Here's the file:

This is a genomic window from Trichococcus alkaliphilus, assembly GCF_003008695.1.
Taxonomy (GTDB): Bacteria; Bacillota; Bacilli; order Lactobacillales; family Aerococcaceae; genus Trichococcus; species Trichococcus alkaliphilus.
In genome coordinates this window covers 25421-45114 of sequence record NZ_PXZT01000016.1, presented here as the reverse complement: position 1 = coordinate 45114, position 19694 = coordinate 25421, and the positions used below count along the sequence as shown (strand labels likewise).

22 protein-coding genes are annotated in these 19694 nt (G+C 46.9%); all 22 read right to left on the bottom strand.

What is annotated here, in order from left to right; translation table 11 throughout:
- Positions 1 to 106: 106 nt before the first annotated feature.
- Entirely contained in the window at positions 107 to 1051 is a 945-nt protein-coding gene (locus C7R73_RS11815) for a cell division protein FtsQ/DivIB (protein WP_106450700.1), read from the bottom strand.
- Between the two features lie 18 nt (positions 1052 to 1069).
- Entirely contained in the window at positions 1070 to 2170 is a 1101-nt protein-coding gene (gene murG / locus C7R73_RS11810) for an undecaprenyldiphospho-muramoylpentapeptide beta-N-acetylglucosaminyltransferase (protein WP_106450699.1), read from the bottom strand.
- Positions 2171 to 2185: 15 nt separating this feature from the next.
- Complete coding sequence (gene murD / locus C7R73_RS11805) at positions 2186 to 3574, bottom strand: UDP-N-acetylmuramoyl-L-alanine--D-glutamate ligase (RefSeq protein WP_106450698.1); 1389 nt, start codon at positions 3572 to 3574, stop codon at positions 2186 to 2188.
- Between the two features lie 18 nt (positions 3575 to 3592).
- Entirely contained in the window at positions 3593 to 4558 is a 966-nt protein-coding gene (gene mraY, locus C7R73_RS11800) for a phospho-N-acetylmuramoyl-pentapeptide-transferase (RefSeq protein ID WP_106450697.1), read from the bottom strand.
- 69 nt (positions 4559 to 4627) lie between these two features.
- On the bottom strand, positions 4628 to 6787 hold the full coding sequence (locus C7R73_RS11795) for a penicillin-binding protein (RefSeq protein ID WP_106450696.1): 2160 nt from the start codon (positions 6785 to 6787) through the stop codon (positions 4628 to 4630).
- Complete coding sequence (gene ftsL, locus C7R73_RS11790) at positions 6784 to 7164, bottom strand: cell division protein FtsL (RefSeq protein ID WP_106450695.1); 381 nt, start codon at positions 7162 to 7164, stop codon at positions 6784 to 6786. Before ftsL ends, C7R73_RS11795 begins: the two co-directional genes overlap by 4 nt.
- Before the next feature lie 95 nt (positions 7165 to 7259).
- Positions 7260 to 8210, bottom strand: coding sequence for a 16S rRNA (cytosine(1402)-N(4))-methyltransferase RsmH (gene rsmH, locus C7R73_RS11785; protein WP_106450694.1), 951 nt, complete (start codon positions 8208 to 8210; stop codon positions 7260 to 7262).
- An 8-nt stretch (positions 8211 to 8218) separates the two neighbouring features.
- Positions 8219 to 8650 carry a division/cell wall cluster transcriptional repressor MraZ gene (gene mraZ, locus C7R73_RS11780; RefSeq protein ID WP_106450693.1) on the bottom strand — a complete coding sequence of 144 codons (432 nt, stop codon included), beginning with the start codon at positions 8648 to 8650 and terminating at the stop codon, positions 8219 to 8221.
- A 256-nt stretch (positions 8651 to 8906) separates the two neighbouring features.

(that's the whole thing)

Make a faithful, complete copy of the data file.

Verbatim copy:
This is a genomic window from Trichococcus alkaliphilus, assembly GCF_003008695.1.
Taxonomy (GTDB): Bacteria; Bacillota; Bacilli; order Lactobacillales; family Aerococcaceae; genus Trichococcus; species Trichococcus alkaliphilus.
In genome coordinates this window covers 25421-45114 of sequence record NZ_PXZT01000016.1, presented here as the reverse complement: position 1 = coordinate 45114, position 19694 = coordinate 25421, and the positions used below count along the sequence as shown (strand labels likewise).

22 protein-coding genes are annotated in these 19694 nt (G+C 46.9%); all 22 read right to left on the bottom strand.

What is annotated here, in order from left to right; translation table 11 throughout:
- Positions 1 to 106: 106 nt before the first annotated feature.
- Entirely contained in the window at positions 107 to 1051 is a 945-nt protein-coding gene (locus C7R73_RS11815) for a cell division protein FtsQ/DivIB (protein WP_106450700.1), read from the bottom strand.
- Between the two features lie 18 nt (positions 1052 to 1069).
- Entirely contained in the window at positions 1070 to 2170 is a 1101-nt protein-coding gene (gene murG / locus C7R73_RS11810) for an undecaprenyldiphospho-muramoylpentapeptide beta-N-acetylglucosaminyltransferase (protein WP_106450699.1), read from the bottom strand.
- Positions 2171 to 2185: 15 nt separating this feature from the next.
- Complete coding sequence (gene murD / locus C7R73_RS11805) at positions 2186 to 3574, bottom strand: UDP-N-acetylmuramoyl-L-alanine--D-glutamate ligase (RefSeq protein WP_106450698.1); 1389 nt, start codon at positions 3572 to 3574, stop codon at positions 2186 to 2188.
- Between the two features lie 18 nt (positions 3575 to 3592).
- Entirely contained in the window at positions 3593 to 4558 is a 966-nt protein-coding gene (gene mraY, locus C7R73_RS11800) for a phospho-N-acetylmuramoyl-pentapeptide-transferase (RefSeq protein ID WP_106450697.1), read from the bottom strand.
- 69 nt (positions 4559 to 4627) lie between these two features.
- On the bottom strand, positions 4628 to 6787 hold the full coding sequence (locus C7R73_RS11795) for a penicillin-binding protein (RefSeq protein ID WP_106450696.1): 2160 nt from the start codon (positions 6785 to 6787) through the stop codon (positions 4628 to 4630).
- Complete coding sequence (gene ftsL, locus C7R73_RS11790) at positions 6784 to 7164, bottom strand: cell division protein FtsL (RefSeq protein ID WP_106450695.1); 381 nt, start codon at positions 7162 to 7164, stop codon at positions 6784 to 6786. Before ftsL ends, C7R73_RS11795 begins: the two co-directional genes overlap by 4 nt.
- Before the next feature lie 95 nt (positions 7165 to 7259).
- Positions 7260 to 8210, bottom strand: coding sequence for a 16S rRNA (cytosine(1402)-N(4))-methyltransferase RsmH (gene rsmH, locus C7R73_RS11785; protein WP_106450694.1), 951 nt, complete (start codon positions 8208 to 8210; stop codon positions 7260 to 7262).
- An 8-nt stretch (positions 8211 to 8218) separates the two neighbouring features.
- Positions 8219 to 8650 carry a division/cell wall cluster transcriptional repressor MraZ gene (gene mraZ, locus C7R73_RS11780; RefSeq protein ID WP_106450693.1) on the bottom strand — a complete coding sequence of 144 codons (432 nt, stop codon included), beginning with the start codon at positions 8648 to 8650 and terminating at the stop codon, positions 8219 to 8221.
- A 256-nt stretch (positions 8651 to 8906) separates the two neighbouring features.